||I first heard Jeff Pearce several years ago when he produced a great album of Chapman Stick music. The "stick" is a unique instrument that is half guitar and half electronic piano, sort of a tapping guitar. Furthermore, Jeff, on various instruments, has built quite a reputation as a sideman on scores of other quality artist's albums. But on In the Season of Fading Light he offers another incredible talent, his piano playing. Pearce's piano compositions have a drifting quality to them, sort of ephemeral, but with strong, radiant melodies. Since his personal bio is only 2 lines long, I believe you can get to know him through his music.
In The Season of Fading Light is a poignant beginning to the 13 track recording. It has a beautiful sadness about it, like melancholy has some understanding built into it. It sounds like something has been accomplished through endless toil, but the struggle will somehow be missed. When darkness finally falls, we will question our purpose.
Harvest Prayer reflects Jeff's concern about how America is struggling to feed itself after the droughts of the last two years. You may not see it at the supermarket, but people are hungry every day and their next meal is often uncertain at best. Jeff lives his beliefs. He is donating one dollar for every album sold to Feeding America, the nationwide system of food banks.
The fields around the house take on a crystalline beauty in the morning as the sun ignites the hoarfrost. Jeff's ballad After The Frost is the sound of that beauty reflected by a billion facets of light. Like many things in life, it is fleeting, so you must take notice and admire the experience before the sunlight melts the scenery into a memory.
One of my favorites on In the Season of Fading Light is a slow, thoughtful tune called Almost the Moon II. It was a song perfect for what I was doing at the time; gazing out the window at the snow covered hills, late at night while a silver smile hung in the sky and charged everything I could see with an eerie blue light. The light was so pure that it did not need its full orb of brilliance, just what it was at the time.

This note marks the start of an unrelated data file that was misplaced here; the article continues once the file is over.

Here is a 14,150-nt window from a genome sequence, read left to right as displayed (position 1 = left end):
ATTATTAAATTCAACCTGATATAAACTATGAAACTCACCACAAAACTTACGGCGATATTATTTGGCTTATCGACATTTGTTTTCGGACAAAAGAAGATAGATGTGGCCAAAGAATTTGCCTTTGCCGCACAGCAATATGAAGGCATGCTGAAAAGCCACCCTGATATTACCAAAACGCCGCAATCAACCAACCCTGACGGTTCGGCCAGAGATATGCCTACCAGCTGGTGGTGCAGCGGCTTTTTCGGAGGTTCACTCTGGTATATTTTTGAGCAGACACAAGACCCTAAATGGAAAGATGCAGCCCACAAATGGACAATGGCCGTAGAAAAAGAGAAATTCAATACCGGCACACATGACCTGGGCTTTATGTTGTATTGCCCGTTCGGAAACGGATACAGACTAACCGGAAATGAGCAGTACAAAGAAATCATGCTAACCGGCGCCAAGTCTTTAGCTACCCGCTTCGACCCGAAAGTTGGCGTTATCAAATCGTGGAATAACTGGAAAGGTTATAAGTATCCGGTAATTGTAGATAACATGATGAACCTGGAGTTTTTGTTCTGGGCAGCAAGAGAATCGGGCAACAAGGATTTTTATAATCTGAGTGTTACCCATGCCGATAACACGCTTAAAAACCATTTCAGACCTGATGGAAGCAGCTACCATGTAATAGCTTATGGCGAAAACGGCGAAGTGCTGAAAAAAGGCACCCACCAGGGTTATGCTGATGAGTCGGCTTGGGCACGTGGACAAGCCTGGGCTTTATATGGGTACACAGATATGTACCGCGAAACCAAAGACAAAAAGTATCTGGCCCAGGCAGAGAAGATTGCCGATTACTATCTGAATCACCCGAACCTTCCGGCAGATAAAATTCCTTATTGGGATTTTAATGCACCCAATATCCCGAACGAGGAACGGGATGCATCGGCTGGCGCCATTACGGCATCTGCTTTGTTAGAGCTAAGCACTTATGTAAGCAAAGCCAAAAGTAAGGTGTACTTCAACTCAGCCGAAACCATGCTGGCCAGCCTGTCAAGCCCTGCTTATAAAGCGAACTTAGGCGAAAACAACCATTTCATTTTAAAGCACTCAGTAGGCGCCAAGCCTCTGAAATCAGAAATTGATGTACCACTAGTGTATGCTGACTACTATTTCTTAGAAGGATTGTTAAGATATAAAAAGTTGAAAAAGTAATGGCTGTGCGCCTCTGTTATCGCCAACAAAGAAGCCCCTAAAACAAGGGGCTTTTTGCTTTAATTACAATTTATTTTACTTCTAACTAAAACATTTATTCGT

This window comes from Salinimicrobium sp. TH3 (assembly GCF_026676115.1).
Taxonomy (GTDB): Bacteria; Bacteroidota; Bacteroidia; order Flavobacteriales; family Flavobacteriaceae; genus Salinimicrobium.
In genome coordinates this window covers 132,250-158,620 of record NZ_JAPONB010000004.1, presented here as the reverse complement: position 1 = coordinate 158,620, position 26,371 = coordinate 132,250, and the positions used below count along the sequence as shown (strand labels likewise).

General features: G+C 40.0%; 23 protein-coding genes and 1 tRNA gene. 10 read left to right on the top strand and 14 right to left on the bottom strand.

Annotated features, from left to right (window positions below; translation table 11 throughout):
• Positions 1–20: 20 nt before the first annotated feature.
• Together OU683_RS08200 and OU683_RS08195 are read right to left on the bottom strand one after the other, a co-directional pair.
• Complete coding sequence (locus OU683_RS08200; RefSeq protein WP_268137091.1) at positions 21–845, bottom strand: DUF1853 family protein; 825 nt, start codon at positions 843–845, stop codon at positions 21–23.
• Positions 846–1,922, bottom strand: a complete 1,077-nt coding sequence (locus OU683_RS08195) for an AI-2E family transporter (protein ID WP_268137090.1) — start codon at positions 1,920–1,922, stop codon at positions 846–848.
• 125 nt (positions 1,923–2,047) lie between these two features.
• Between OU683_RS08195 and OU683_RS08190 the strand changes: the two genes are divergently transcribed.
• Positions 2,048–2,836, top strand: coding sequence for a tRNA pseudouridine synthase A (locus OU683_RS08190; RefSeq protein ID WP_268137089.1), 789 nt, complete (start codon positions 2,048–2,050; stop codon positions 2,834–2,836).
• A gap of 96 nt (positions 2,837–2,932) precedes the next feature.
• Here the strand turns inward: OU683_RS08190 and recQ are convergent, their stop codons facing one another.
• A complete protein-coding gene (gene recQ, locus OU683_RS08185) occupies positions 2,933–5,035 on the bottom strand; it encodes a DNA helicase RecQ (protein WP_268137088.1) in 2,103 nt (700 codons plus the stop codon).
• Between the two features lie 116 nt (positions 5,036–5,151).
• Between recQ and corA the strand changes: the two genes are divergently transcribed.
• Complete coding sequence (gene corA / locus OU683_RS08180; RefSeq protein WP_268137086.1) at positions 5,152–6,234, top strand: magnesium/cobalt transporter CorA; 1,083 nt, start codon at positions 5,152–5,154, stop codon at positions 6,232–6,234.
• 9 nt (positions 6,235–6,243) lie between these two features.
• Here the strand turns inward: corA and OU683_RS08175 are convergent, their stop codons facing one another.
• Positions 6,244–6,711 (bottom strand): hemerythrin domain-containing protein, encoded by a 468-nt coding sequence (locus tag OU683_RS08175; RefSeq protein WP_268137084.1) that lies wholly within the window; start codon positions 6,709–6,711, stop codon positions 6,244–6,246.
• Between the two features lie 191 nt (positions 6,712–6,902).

I believe Words From The Rain has one of the most diaphanous attributes I have ever heard from a piano composition. The music is soft, flowing, and absolutely weightless. The words from the rain are sometimes whispers and sometimes sadder than tears, but the message is always comforting as it is in Jeff’s tune.
Where All Rivers End, the last cut on the album, is slow and sure and ultra light. Some rivers course through a continent to get to where they are going; constant, steadfast, and strong. During their course they influence many people and environments and in turn, they are affected by the touch of man or, more importantly, his dereliction. Ultimately, the rivers end up being part of something much greater than themselves for their final destination is the sea. It is up to us to observe all the contributions they have made along the way and learn.
Jeff Pearce is a multi-instrumentalist, a composer, a producer and much more. Apparently he is the sum of all of his parts and his talent is obvious on this placid, somewhat melancholy album of contemporary piano instrumentals. You need not wait for the late fall to enjoy this excellent recording, for its amazing ability to comfort and calm is welcome on any day of the year.